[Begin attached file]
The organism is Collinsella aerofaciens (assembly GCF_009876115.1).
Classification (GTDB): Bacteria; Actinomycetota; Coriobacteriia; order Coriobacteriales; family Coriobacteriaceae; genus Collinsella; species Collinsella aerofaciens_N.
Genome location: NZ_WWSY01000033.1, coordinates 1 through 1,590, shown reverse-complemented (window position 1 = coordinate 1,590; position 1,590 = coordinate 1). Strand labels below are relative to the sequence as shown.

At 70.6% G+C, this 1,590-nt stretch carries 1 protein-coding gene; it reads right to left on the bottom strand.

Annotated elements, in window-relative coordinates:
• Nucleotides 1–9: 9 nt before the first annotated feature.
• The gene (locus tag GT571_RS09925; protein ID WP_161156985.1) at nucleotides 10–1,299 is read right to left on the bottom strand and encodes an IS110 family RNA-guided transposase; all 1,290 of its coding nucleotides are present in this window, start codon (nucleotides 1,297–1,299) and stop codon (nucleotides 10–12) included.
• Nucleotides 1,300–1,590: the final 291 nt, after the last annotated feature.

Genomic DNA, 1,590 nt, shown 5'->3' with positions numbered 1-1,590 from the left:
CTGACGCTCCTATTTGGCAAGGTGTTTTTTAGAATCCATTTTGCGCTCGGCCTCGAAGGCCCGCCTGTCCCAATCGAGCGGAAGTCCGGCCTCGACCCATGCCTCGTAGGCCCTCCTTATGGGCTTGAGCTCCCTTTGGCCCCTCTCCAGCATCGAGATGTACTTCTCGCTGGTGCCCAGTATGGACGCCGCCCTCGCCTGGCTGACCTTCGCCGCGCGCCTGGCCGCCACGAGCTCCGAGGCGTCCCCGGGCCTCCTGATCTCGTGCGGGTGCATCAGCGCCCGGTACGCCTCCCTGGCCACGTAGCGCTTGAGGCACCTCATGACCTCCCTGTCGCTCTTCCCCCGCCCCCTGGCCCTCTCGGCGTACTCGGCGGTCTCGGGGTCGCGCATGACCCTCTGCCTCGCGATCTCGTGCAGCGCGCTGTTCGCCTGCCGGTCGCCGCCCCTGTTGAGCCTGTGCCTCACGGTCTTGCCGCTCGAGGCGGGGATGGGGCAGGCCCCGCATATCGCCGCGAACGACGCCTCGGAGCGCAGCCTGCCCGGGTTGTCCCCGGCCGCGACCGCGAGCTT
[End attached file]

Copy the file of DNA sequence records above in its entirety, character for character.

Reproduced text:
The organism is Collinsella aerofaciens (assembly GCF_009876115.1).
Classification (GTDB): Bacteria; Actinomycetota; Coriobacteriia; order Coriobacteriales; family Coriobacteriaceae; genus Collinsella; species Collinsella aerofaciens_N.
Genome location: NZ_WWSY01000033.1, coordinates 1 through 1,590, shown reverse-complemented (window position 1 = coordinate 1,590; position 1,590 = coordinate 1). Strand labels below are relative to the sequence as shown.

At 70.6% G+C, this 1,590-nt stretch carries 1 protein-coding gene; it reads right to left on the bottom strand.

Annotated elements, in window-relative coordinates:
• Nucleotides 1–9: 9 nt before the first annotated feature.
• The gene (locus tag GT571_RS09925; protein ID WP_161156985.1) at nucleotides 10–1,299 is read right to left on the bottom strand and encodes an IS110 family RNA-guided transposase; all 1,290 of its coding nucleotides are present in this window, start codon (nucleotides 1,297–1,299) and stop codon (nucleotides 10–12) included.
• Nucleotides 1,300–1,590: the final 291 nt, after the last annotated feature.

Genomic DNA, 1,590 nt, shown 5'->3' with positions numbered 1-1,590 from the left:
CTGACGCTCCTATTTGGCAAGGTGTTTTTTAGAATCCATTTTGCGCTCGGCCTCGAAGGCCCGCCTGTCCCAATCGAGCGGAAGTCCGGCCTCGACCCATGCCTCGTAGGCCCTCCTTATGGGCTTGAGCTCCCTTTGGCCCCTCTCCAGCATCGAGATGTACTTCTCGCTGGTGCCCAGTATGGACGCCGCCCTCGCCTGGCTGACCTTCGCCGCGCGCCTGGCCGCCACGAGCTCCGAGGCGTCCCCGGGCCTCCTGATCTCGTGCGGGTGCATCAGCGCCCGGTACGCCTCCCTGGCCACGTAGCGCTTGAGGCACCTCATGACCTCCCTGTCGCTCTTCCCCCGCCCCCTGGCCCTCTCGGCGTACTCGGCGGTCTCGGGGTCGCGCATGACCCTCTGCCTCGCGATCTCGTGCAGCGCGCTGTTCGCCTGCCGGTCGCCGCCCCTGTTGAGCCTGTGCCTCACGGTCTTGCCGCTCGAGGCGGGGATGGGGCAGGCCCCGCATATCGCCGCGAACGACGCCTCGGAGCGCAGCCTGCCCGGGTTGTCCCCGGCCGCGACCGCGAGCTT